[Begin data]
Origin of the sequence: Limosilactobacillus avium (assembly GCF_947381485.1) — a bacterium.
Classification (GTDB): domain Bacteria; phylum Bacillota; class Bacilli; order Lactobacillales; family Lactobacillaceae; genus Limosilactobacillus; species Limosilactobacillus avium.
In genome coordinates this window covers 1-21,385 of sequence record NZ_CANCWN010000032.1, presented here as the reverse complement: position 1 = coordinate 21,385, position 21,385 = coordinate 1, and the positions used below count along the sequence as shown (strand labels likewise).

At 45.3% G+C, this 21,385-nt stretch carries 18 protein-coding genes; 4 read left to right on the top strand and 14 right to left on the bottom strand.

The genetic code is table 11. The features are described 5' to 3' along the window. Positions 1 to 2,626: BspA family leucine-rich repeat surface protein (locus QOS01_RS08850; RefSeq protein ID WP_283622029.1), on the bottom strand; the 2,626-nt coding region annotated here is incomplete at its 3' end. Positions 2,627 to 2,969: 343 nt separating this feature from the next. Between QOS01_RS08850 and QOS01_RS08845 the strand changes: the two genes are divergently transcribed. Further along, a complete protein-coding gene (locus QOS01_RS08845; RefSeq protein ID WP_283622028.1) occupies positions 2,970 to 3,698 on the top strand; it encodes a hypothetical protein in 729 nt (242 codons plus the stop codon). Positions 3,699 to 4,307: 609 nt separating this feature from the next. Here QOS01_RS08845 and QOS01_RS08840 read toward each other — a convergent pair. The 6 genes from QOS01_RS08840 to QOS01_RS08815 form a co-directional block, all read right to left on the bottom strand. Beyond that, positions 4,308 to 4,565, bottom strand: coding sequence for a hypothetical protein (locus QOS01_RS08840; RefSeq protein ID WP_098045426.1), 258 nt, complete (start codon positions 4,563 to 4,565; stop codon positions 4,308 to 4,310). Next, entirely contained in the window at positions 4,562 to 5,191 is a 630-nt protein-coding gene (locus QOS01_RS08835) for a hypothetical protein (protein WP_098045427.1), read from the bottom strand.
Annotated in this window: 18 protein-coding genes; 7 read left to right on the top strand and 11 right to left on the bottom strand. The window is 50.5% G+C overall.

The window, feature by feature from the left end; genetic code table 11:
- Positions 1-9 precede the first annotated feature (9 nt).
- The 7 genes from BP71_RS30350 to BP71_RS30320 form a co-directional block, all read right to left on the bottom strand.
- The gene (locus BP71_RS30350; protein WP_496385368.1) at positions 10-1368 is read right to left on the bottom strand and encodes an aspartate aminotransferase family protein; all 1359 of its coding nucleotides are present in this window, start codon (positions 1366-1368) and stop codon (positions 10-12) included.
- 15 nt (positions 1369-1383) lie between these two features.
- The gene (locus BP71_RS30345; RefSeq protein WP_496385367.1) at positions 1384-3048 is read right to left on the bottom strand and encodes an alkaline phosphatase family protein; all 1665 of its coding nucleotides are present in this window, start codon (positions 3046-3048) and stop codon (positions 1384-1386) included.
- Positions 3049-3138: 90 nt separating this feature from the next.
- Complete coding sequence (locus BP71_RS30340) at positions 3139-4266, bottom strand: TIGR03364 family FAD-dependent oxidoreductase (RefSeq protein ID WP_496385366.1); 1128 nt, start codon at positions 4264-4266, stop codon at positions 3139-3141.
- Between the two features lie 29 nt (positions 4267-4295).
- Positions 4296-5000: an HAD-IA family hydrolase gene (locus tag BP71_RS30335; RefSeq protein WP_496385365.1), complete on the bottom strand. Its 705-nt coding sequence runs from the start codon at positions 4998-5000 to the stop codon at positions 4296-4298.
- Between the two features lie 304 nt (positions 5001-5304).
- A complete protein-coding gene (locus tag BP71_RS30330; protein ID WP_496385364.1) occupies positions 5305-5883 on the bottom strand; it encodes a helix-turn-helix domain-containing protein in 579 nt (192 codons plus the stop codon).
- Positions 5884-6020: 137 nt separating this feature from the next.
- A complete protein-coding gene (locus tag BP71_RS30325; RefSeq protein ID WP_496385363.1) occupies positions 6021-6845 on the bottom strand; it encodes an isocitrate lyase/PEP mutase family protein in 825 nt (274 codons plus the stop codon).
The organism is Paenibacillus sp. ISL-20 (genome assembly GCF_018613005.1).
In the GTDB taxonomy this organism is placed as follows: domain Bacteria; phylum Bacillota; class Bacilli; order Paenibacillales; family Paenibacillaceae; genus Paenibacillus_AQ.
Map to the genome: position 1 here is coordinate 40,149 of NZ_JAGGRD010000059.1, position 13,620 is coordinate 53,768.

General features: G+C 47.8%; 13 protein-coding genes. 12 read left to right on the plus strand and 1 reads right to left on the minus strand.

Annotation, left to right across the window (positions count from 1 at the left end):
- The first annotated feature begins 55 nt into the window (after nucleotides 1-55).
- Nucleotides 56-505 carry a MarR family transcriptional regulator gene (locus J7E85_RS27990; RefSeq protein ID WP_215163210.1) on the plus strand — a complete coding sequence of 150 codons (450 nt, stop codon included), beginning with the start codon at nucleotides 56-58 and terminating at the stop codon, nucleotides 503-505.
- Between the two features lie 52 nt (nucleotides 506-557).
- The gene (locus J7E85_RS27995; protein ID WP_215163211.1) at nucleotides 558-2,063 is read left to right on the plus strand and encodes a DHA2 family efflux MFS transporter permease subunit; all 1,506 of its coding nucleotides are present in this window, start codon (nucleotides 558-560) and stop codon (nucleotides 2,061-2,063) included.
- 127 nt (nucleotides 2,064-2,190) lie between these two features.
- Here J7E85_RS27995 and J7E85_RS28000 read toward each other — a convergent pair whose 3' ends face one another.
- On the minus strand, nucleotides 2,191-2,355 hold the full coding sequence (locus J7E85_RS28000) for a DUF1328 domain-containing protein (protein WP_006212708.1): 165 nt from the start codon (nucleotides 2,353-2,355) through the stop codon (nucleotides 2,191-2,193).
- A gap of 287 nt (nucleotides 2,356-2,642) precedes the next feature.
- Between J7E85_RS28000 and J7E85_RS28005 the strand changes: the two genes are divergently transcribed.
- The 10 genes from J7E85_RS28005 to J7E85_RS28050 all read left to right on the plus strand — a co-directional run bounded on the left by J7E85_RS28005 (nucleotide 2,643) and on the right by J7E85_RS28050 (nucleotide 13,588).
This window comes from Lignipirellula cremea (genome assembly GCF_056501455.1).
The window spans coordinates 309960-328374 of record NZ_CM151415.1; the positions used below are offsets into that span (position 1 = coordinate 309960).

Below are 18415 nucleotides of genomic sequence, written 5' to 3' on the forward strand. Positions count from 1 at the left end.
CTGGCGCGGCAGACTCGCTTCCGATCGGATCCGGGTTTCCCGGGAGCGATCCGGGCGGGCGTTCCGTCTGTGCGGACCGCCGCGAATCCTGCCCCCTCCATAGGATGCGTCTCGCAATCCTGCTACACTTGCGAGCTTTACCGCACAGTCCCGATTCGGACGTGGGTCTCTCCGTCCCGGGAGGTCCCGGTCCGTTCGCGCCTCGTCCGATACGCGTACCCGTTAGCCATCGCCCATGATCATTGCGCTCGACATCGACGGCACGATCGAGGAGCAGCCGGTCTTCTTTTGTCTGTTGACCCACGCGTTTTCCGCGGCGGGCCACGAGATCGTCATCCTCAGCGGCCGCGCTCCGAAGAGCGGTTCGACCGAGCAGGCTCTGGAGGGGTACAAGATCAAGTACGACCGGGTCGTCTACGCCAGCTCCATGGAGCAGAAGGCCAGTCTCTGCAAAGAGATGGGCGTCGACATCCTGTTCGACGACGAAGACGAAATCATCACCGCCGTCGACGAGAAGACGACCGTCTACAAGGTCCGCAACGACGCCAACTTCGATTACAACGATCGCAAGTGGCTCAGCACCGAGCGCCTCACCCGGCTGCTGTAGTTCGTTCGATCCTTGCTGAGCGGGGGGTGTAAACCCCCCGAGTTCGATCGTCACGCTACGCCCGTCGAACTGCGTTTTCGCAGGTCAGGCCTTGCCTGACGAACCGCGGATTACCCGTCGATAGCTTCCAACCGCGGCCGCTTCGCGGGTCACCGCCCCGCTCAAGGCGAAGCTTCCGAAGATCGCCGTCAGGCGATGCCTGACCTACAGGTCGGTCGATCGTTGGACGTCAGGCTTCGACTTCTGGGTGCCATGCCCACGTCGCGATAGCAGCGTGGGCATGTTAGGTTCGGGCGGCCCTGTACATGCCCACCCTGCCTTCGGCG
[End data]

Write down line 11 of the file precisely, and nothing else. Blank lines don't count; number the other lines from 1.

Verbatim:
- 15 nt (positions 1369-1383) lie between these two features.